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Archive Ambulatory Anesthesia 2015

Does Your Anesthesia Service Make the Grade?

Look for these qualities at the head of the OR table.

Carrie Frederick, MD

BIO

anesthesia providers TEAM WORKS Anesthesia providers should do much more than sedate patients.

Your facility's anesthesia service affects everyone in the perioperative process. Don't believe me? Hire a provider who only works inpatient cases while your usual guy is away and see who complains. In anesthesia staffing, the right fit is everything. When you look at your providers, how many of these statements can you agree with?

They're ambulatory aces
Are your providers skilled in regional blocks and opioid-sparing multimodal analgesic approaches? Do they seek out the latest techniques to stay on the cutting edge of care, or are they rigid in their routines? Ask your circulators and PACU nurses (or those of the hospitals or ASCs where a service has worked) which providers' patients wake the fastest after surgery and whose patients' pain seemed most under control. Those are sure signs that a provider understands ambulatory efficiency.

They're team players
With the concept of the perioperative surgical home (see "A New Way to Manage Post-op Pain" on p. 7), the anesthesia community has grasped the idea that teamwork matters. Do your providers understand that their performance affects every other person on the team, that their role is no more and no less critical than that of every other player? Do they leave their egos at home? Here's an enlightening question to ask an anesthesia provider: In what way does the circulator or tech help you do your job better? (Also, how do you help them do their jobs better?) If he doesn't have an answer, he may not be looking beyond their own patient care silo.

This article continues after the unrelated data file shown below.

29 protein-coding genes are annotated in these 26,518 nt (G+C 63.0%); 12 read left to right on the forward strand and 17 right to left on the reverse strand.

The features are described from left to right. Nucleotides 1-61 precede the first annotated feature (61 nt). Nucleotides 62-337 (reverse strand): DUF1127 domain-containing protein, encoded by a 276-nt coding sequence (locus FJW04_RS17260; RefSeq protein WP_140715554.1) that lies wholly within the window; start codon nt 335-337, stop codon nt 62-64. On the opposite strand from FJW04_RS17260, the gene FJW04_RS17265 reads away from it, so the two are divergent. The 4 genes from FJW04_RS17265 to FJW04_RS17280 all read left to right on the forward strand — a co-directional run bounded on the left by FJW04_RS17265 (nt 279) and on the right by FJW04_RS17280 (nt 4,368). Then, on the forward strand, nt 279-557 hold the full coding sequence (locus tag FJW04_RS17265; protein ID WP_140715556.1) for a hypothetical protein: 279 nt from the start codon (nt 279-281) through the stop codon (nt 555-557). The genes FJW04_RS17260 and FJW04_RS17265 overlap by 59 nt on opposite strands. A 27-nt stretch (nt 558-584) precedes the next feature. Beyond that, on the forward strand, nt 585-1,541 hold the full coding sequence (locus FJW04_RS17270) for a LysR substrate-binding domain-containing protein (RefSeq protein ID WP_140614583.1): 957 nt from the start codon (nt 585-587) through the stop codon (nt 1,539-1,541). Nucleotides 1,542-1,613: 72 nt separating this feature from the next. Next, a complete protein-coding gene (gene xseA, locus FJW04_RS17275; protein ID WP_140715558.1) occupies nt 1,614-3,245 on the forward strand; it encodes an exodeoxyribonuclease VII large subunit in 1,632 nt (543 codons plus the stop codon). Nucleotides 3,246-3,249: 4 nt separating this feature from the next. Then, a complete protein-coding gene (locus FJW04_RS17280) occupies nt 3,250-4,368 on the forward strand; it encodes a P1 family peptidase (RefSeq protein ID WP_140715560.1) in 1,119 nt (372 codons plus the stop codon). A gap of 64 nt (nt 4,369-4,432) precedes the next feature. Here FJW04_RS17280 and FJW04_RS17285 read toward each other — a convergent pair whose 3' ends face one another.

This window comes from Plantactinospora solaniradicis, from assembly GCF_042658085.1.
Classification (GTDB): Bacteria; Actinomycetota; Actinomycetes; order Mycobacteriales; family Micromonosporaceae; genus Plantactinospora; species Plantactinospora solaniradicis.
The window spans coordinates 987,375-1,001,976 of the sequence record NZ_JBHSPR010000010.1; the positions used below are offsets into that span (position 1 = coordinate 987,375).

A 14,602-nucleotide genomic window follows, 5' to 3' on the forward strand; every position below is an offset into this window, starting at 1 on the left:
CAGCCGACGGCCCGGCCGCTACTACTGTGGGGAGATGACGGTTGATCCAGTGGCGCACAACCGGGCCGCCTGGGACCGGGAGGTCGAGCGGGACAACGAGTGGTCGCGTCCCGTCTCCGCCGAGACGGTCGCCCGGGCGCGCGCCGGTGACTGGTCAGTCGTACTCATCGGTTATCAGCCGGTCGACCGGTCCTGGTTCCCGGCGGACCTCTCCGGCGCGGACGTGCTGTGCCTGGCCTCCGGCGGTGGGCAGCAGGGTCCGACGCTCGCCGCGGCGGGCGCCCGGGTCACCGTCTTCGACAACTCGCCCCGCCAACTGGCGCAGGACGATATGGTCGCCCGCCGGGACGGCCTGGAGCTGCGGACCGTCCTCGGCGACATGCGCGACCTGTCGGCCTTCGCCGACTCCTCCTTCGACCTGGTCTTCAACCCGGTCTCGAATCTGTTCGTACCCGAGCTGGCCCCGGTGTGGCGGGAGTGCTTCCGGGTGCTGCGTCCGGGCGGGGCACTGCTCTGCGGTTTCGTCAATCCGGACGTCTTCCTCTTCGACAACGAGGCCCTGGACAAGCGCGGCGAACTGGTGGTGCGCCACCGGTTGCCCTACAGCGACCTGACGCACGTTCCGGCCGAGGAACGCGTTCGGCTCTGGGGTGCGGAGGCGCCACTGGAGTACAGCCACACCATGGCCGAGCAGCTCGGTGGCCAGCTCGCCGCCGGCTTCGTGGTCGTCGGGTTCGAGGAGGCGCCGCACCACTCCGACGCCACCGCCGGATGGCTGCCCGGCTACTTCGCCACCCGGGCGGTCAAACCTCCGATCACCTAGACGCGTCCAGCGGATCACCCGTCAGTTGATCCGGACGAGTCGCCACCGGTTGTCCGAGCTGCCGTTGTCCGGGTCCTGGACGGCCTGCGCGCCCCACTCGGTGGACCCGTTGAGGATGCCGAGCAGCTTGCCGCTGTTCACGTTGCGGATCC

They help you stay on track
Anesthesia providers have many ways to help ensure on-time starts and swift room turnovers. For example, regional blocks are best administered outside the OR, before the team is ready to begin a case. Providers who vigilantly monitor anesthesia levels toward the end of a procedure can help patients mobilize faster. And the true team players don't think it's beneath them to lend nurses and techs a hand by wiping down tables, drawing up local anesthetics for the next case or transporting patents to the PACU.

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